More importantly, the Growers fail to cite any directly applicable authority supporting their contention that the access regulation is a meaningful interference with their possessory interests in their property. The Growers rely on Presley v. City of Charlottesville , 464 F.3d 480 (4th Cir. 2006), to support their argument. There, the Fourth Circuit concluded that the alleged "constant physical occupation" constituted a " ‘meaningful interference’ with [the plaintiff’s] ‘possessory interests’ in her property." Id. at 487 (citing Jacobsen , 466 U.S. at 113, 104 S.Ct. 1652 ). The case concerned a trail map published by the city of Charlottesville that mistakenly showed a trail crossing through Presley’s property (which encompassed less than an acre of land). Id. at 482. City officials refused to correct the error when Presley repeatedly complained, and declined to offer her compensation in exchange for an easement. Id. at 482–83. Presley had posted over 100 "No Trespassing" signs on her property, "all of which were defaced or destroyed." Id. at 483. Although Presley contacted the police to help stop trespassers, the police "could not stem the tide." Id. When Presley installed razor wire on her property in an attempt to block the trespassers, the city enacted an ordinance to prohibit her from pursuing such protective measures, and initiated a criminal prosecution (later dismissed) against her for violation of the ordinance. Id. The factual circumstances in Presley make it inapposite to the access regulation as applied to the Growers. As the Fourth Circuit noted, Presley alleged that she had been "deprived of the use of her property due to the regular presence of a veritable army of trespassers who freely and regularly traverse her yard, littering, making noise, damaging her land, and occasionally even camping overnight." Id. at 487. Here, the Growers do not make such allegations. They do not allege that the access regulation authorizes an intrusion that is constant, uncontrollable (even with police assistance), unpredictable, damaging, and stressful. The access regulation only allows controlled, non-disruptive visits that are limited in time, place, and number of union organizers.
Second, the Growers argue that the access regulation effects a seizure because it profoundly changes the character of the property. They urge us to adopt the test set forth in Justice Stevens’ partial concurrence in United States v. Karo . There, Justice Stevens argued that a meaningful interference occurs when "the character of the property is profoundly different" with the interference than without it. Karo , 468 U.S. at 729, 104 S.Ct. 3296 (Stevens, J., concurring in part dissenting in part). Yet even assuming this were the proper test, the Growers have not alleged facts showing that the character of their property is somehow "profoundly different" because of the access regulation. At most, the regulation would allow organizers access to the Growers’ property 360 hours a year out of a total 8,760 hours (and only 120 of those hours would be during the workday). The Growers argue that the access regulation "transform[s] [their] property from a forum for production into a proselytizing opportunity for union organizers," but there are no such allegations in the complaint.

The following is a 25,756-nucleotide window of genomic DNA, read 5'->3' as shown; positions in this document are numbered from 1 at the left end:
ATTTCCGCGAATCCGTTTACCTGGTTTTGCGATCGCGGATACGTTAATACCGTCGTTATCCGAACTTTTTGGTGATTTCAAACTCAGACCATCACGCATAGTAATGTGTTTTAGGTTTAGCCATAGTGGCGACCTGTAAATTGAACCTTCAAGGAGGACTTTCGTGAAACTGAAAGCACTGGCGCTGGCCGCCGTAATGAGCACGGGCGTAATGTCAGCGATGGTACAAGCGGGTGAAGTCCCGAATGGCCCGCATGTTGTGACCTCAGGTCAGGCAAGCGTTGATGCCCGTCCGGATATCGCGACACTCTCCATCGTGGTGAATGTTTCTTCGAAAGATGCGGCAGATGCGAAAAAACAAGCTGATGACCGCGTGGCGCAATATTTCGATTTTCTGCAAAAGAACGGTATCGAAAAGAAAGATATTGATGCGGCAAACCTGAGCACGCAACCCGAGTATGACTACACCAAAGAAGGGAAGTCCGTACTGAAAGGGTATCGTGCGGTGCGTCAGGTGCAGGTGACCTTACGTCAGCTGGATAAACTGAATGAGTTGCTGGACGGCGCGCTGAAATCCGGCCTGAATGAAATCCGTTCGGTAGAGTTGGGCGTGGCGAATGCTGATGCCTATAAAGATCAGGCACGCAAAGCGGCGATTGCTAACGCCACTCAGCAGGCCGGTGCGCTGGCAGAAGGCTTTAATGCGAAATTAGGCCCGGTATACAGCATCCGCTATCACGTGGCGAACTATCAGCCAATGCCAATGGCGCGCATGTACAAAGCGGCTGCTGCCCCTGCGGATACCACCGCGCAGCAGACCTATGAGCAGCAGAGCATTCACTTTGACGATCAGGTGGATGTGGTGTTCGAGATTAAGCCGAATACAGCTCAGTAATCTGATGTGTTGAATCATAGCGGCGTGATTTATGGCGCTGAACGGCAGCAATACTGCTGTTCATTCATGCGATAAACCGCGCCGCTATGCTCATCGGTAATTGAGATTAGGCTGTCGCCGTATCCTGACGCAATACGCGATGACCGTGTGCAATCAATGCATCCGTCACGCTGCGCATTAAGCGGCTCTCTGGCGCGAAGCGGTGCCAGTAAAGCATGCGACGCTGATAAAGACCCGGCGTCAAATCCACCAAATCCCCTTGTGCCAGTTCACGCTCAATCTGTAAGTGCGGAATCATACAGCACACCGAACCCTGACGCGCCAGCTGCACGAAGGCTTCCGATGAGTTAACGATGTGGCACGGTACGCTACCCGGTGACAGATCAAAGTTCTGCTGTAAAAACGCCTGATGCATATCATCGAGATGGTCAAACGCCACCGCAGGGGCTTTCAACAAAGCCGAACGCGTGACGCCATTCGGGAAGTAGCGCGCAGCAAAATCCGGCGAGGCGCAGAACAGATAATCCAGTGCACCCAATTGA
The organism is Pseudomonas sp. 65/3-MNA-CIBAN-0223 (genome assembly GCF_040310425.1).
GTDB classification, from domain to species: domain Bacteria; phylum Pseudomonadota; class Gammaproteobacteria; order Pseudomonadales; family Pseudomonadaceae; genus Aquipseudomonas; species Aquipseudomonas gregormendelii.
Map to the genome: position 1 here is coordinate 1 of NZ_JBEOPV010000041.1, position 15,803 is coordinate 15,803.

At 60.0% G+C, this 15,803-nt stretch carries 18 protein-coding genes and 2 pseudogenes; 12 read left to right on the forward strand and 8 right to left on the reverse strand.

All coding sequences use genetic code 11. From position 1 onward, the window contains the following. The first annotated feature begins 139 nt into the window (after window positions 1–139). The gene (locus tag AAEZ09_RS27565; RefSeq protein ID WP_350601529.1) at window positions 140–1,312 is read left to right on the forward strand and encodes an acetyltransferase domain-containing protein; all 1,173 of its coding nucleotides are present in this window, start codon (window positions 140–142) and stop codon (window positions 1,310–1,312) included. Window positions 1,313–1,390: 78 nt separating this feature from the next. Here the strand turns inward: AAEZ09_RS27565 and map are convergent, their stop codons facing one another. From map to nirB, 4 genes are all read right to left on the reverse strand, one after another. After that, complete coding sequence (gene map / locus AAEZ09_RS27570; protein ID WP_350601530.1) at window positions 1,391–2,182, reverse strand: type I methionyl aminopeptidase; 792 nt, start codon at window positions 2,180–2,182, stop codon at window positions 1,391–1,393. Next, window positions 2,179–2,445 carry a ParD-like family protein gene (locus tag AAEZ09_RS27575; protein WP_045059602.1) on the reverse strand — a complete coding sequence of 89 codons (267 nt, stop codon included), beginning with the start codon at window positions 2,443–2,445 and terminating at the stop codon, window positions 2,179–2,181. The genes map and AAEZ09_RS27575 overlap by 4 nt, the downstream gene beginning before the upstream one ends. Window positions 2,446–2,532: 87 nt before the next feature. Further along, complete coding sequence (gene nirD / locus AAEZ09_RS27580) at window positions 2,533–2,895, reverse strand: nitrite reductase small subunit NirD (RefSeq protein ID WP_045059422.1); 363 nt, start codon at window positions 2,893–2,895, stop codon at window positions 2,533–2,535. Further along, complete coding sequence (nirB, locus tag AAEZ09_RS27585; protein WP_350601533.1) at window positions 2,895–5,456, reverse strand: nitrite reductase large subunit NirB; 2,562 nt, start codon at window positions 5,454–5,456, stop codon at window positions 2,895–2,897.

We therefore hold that the Growers have not plausibly alleged that the access regulation effects a "seizure" within the meaning of the Fourth Amendment.
LEAVY, Circuit Judge, dissenting:
I respectfully dissent. In my view, the complaint sufficiently alleges that the Agricultural Labor Relations Board’s Access Regulation is an unconstitutional taking, so the district court erred in granting the motion to dismiss. The Growers allege that no employees reside on the employers property, and that alternative methods of effective communication are available to the nonemployee union organizers who, under the Access Regulation, are allowed to physically enter the Growers’ properties for substantial time periods. Specifically, I have found no Supreme Court case holding that non-employee labor organizers may enter an employer’s nonpublic, private property for substantial periods of time, when none of the employees live on the employer’s premises.
In spite of the majority’s reliance on PruneYard Shopping Center. v. Robins , 447 U.S. 74, 100 S.Ct. 2035, 64 L.Ed.2d 741 (1980), this is not a free speech case. Instead, this case involves labor relations and the government’s policy of encouraging collective bargaining. Thus, PruneYard provides little guidance.